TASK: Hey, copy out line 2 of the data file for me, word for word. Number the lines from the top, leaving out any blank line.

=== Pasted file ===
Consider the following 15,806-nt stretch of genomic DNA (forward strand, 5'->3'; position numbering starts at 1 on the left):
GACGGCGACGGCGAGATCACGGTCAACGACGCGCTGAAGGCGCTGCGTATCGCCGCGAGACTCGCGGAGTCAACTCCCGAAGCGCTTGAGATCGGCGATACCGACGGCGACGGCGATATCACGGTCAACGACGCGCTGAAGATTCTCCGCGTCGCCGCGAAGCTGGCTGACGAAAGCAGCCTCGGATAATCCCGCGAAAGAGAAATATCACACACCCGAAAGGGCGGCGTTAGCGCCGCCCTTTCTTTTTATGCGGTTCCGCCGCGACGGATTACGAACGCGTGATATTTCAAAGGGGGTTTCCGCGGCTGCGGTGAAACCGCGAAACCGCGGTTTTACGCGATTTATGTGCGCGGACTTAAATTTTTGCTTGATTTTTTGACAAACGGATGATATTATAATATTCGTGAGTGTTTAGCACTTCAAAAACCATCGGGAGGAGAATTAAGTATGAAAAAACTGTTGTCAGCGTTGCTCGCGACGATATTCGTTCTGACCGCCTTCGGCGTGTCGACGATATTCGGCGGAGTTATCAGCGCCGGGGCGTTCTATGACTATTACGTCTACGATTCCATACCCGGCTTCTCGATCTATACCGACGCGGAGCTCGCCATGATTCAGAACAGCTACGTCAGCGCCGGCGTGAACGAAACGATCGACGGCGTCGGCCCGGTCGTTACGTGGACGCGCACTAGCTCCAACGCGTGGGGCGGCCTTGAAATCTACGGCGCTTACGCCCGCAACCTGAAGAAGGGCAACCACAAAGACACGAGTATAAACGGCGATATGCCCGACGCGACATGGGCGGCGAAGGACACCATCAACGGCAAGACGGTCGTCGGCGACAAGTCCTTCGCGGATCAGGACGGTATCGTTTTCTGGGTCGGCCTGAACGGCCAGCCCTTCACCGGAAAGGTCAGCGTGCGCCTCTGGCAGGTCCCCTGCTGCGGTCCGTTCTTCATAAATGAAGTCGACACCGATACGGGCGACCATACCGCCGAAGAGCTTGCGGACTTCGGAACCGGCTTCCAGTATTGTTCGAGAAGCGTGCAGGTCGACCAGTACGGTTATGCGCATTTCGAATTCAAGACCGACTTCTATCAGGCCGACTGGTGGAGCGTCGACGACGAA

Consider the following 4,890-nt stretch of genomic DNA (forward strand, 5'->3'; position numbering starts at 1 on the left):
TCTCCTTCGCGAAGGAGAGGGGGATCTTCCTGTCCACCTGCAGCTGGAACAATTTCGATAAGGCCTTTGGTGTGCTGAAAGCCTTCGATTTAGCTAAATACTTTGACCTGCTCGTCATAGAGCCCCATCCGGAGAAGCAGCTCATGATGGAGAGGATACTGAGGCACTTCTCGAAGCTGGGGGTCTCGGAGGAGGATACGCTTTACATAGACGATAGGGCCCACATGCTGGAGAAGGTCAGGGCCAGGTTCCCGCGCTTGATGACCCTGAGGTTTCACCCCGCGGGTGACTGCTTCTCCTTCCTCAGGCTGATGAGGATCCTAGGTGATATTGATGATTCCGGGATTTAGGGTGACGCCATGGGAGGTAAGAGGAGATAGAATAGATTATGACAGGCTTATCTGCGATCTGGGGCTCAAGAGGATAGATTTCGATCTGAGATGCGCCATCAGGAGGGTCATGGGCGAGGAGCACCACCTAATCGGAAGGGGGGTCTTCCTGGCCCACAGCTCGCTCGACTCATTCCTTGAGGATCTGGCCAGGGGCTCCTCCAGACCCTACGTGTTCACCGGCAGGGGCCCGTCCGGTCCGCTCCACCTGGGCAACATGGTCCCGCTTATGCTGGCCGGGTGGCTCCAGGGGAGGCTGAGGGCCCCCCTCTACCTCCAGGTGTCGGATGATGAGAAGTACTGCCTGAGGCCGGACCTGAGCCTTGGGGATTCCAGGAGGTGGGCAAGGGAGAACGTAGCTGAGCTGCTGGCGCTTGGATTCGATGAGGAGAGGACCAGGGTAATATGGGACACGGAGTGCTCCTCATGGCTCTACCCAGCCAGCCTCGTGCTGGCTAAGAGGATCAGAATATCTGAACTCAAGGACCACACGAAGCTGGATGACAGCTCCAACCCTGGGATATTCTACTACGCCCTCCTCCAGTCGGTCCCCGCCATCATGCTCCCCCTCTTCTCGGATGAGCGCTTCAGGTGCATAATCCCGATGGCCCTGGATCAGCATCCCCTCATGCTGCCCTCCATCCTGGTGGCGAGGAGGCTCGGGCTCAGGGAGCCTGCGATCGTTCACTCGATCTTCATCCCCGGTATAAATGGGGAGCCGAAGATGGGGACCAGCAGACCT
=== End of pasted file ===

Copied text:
GACGGCGACGGCGAGATCACGGTCAACGACGCGCTGAAGGCGCTGCGTATCGCCGCGAGACTCGCGGAGTCAACTCCCGAAGCGCTTGAGATCGGCGATACCGACGGCGACGGCGATATCACGGTCAACGACGCGCTGAAGATTCTCCGCGTCGCCGCGAAGCTGGCTGACGAAAGCAGCCTCGGATAATCCCGCGAAAGAGAAATATCACACACCCGAAAGGGCGGCGTTAGCGCCGCCCTTTCTTTTTATGCGGTTCCGCCGCGACGGATTACGAACGCGTGATATTTCAAAGGGGGTTTCCGCGGCTGCGGTGAAACCGCGAAACCGCGGTTTTACGCGATTTATGTGCGCGGACTTAAATTTTTGCTTGATTTTTTGACAAACGGATGATATTATAATATTCGTGAGTGTTTAGCACTTCAAAAACCATCGGGAGGAGAATTAAGTATGAAAAAACTGTTGTCAGCGTTGCTCGCGACGATATTCGTTCTGACCGCCTTCGGCGTGTCGACGATATTCGGCGGAGTTATCAGCGCCGGGGCGTTCTATGACTATTACGTCTACGATTCCATACCCGGCTTCTCGATCTATACCGACGCGGAGCTCGCCATGATTCAGAACAGCTACGTCAGCGCCGGCGTGAACGAAACGATCGACGGCGTCGGCCCGGTCGTTACGTGGACGCGCACTAGCTCCAACGCGTGGGGCGGCCTTGAAATCTACGGCGCTTACGCCCGCAACCTGAAGAAGGGCAACCACAAAGACACGAGTATAAACGGCGATATGCCCGACGCGACATGGGCGGCGAAGGACACCATCAACGGCAAGACGGTCGTCGGCGACAAGTCCTTCGCGGATCAGGACGGTATCGTTTTCTGGGTCGGCCTGAACGGCCAGCCCTTCACCGGAAAGGTCAGCGTGCGCCTCTGGCAGGTCCCCTGCTGCGGTCCGTTCTTCATAAATGAAGTCGACACCGATACGGGCGACCATACCGCCGAAGAGCTTGCGGACTTCGGAACCGGCTTCCAGTATTGTTCGAGAAGCGTGCAGGTCGACCAGTACGGTTATGCGCATTTCGAATTCAAGACCGACTTCTATCAGGCCGACTGGTGGAGCGTCGACGACGAA